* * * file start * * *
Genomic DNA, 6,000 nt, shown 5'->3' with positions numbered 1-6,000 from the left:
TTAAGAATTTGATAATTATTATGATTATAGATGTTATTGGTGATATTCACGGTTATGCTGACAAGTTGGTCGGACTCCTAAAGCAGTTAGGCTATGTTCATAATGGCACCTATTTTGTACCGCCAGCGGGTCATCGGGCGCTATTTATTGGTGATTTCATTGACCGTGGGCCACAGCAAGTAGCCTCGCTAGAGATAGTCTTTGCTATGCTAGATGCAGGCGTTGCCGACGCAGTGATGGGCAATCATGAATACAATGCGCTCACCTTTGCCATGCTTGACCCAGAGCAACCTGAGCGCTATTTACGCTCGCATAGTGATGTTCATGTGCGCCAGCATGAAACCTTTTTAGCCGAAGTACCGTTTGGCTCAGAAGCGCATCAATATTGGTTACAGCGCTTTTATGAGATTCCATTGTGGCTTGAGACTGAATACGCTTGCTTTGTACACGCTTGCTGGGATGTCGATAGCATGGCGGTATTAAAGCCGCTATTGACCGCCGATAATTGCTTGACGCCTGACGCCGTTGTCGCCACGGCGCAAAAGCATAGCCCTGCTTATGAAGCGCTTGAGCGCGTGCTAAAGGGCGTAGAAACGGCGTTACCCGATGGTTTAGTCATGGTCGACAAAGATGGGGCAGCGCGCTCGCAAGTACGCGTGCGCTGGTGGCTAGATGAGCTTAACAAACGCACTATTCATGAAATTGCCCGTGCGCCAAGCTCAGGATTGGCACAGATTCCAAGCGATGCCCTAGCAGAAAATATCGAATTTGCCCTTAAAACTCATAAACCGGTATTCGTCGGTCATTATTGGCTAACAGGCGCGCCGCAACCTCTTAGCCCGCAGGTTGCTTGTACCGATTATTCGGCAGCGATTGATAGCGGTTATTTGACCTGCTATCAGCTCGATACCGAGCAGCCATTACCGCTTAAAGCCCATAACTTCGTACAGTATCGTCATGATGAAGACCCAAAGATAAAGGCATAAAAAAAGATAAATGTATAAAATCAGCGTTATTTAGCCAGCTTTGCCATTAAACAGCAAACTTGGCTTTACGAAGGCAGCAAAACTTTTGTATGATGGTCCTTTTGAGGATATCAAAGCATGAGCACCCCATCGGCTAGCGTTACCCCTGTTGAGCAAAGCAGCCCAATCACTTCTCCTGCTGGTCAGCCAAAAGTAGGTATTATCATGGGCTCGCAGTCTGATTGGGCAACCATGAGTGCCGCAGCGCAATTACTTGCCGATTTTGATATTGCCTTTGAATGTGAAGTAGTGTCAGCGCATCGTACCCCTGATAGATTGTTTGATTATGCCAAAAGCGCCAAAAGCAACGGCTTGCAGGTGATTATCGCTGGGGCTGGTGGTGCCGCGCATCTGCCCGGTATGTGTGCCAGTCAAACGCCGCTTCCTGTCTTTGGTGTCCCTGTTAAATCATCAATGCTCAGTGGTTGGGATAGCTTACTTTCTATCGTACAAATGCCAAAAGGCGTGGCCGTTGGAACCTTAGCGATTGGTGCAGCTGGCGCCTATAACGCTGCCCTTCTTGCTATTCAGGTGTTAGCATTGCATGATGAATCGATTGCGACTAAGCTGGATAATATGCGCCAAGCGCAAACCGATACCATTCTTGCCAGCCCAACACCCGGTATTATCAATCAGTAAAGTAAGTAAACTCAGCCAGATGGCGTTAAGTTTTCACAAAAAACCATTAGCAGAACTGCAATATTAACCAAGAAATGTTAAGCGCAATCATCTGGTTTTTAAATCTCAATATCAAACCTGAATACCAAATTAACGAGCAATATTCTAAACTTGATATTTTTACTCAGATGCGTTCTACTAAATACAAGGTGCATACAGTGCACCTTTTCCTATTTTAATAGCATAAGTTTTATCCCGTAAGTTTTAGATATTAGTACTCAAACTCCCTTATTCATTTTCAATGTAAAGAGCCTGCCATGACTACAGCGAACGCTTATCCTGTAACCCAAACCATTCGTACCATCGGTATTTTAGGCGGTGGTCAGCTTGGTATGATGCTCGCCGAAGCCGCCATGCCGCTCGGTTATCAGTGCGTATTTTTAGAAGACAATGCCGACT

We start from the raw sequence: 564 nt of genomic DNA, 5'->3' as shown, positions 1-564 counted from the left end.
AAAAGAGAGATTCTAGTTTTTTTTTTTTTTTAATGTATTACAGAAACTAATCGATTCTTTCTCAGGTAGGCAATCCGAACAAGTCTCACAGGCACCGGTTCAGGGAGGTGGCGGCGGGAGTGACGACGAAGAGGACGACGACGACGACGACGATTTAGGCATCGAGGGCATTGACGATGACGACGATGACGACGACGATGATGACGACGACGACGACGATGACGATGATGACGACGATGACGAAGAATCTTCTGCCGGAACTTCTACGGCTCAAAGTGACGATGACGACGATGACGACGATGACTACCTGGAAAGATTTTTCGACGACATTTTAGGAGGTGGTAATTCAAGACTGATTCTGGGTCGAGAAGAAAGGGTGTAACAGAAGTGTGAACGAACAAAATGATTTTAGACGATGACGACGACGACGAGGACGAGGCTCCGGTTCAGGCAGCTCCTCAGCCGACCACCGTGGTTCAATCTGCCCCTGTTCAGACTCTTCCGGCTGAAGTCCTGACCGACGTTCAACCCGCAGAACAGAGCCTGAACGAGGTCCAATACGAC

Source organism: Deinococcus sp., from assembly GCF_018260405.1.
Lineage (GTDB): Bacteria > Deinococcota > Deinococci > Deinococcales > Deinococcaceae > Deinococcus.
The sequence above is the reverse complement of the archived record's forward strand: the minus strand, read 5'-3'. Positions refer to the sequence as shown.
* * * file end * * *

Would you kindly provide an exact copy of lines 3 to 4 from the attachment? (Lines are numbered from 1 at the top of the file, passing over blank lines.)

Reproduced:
We start from the raw sequence: 564 nt of genomic DNA, 5'->3' as shown, positions 1-564 counted from the left end.
AAAAGAGAGATTCTAGTTTTTTTTTTTTTTTAATGTATTACAGAAACTAATCGATTCTTTCTCAGGTAGGCAATCCGAACAAGTCTCACAGGCACCGGTTCAGGGAGGTGGCGGCGGGAGTGACGACGAAGAGGACGACGACGACGACGACGATTTAGGCATCGAGGGCATTGACGATGACGACGATGACGACGACGATGATGACGACGACGACGACGATGACGATGATGACGACGATGACGAAGAATCTTCTGCCGGAACTTCTACGGCTCAAAGTGACGATGACGACGATGACGACGATGACTACCTGGAAAGATTTTTCGACGACATTTTAGGAGGTGGTAATTCAAGACTGATTCTGGGTCGAGAAGAAAGGGTGTAACAGAAGTGTGAACGAACAAAATGATTTTAGACGATGACGACGACGACGAGGACGAGGCTCCGGTTCAGGCAGCTCCTCAGCCGACCACCGTGGTTCAATCTGCCCCTGTTCAGACTCTTCCGGCTGAAGTCCTGACCGACGTTCAACCCGCAGAACAGAGCCTGAACGAGGTCCAATACGAC